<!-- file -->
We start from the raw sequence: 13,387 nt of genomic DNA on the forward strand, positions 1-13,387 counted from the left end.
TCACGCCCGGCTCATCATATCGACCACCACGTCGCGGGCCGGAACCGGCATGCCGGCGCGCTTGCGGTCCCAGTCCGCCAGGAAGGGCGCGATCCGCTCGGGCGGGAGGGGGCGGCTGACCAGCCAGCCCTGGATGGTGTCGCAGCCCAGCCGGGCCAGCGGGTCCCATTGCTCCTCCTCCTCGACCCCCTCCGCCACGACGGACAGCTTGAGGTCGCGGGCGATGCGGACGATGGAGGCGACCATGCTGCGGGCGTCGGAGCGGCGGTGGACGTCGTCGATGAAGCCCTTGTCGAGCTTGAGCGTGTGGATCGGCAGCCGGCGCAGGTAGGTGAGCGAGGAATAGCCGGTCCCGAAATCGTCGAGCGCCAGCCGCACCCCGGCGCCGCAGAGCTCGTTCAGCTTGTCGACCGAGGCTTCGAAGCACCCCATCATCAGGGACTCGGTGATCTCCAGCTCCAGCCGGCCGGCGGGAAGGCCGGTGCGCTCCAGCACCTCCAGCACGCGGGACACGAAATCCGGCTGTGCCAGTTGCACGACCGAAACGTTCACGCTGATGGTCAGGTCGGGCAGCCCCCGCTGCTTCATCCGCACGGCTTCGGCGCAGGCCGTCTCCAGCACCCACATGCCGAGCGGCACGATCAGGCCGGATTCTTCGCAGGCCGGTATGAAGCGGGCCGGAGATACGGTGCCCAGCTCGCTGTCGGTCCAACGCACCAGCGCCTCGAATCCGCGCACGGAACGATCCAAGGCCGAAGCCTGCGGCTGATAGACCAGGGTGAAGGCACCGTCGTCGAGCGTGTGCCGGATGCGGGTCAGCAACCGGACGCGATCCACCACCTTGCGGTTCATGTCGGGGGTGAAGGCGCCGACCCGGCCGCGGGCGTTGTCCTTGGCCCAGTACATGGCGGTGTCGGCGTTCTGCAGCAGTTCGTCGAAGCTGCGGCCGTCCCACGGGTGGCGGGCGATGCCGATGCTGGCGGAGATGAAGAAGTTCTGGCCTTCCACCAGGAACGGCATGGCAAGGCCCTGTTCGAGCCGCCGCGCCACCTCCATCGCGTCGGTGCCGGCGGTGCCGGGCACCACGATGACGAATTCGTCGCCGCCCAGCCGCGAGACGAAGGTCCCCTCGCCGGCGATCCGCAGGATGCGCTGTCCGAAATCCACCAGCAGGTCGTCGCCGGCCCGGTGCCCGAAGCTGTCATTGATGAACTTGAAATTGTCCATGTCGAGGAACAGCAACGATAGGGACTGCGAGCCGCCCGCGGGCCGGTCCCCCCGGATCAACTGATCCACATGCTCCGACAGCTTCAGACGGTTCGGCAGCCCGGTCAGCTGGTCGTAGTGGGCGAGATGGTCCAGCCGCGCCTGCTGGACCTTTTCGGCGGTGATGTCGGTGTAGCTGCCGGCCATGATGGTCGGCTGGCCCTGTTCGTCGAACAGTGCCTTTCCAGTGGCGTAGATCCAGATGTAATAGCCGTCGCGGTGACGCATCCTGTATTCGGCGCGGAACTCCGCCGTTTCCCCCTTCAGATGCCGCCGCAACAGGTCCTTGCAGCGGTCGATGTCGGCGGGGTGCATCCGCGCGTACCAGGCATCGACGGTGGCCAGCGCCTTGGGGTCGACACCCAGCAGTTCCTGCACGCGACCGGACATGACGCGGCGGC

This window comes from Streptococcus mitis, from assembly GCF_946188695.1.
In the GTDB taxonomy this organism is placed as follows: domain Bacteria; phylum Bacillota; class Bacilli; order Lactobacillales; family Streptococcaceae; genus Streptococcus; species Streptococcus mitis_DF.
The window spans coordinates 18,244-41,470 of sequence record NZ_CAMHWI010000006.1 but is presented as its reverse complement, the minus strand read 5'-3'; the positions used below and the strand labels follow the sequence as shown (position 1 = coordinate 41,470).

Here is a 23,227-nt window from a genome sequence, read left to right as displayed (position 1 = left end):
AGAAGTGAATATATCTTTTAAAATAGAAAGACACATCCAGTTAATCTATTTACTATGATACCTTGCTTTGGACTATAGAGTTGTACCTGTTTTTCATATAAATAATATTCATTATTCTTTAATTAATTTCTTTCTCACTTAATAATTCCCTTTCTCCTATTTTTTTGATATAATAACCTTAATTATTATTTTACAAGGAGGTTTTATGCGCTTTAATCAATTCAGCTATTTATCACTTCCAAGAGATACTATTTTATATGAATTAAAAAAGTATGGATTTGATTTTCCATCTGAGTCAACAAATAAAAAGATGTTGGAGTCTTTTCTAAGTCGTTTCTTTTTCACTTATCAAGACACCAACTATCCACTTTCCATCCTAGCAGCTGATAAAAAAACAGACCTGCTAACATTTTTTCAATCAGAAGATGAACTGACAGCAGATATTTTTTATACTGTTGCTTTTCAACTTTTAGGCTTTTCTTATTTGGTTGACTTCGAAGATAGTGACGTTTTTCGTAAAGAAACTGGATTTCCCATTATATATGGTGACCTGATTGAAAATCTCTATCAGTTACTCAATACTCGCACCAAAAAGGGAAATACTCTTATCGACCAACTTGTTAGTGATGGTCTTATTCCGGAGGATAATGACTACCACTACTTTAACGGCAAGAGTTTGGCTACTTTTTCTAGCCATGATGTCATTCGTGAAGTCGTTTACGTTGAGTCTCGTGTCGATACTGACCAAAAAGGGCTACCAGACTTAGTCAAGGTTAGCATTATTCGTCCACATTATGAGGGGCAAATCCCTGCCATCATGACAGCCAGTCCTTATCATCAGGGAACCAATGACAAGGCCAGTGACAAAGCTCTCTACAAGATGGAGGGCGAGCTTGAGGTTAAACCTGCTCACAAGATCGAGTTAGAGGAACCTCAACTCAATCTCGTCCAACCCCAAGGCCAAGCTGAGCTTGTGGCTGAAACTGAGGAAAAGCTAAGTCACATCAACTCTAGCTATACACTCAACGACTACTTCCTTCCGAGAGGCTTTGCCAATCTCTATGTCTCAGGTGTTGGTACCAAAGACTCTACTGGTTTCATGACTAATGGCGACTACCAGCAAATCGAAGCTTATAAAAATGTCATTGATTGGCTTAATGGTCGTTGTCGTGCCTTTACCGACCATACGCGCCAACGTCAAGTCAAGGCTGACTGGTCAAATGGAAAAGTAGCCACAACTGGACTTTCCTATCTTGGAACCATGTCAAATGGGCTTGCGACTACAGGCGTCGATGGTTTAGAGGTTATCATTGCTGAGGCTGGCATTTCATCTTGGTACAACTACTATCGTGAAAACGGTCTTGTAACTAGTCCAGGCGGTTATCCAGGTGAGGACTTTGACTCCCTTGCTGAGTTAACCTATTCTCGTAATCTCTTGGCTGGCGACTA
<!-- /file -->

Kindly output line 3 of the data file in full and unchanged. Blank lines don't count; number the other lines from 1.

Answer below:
This window comes from Streptococcus mitis, from assembly GCF_946188695.1.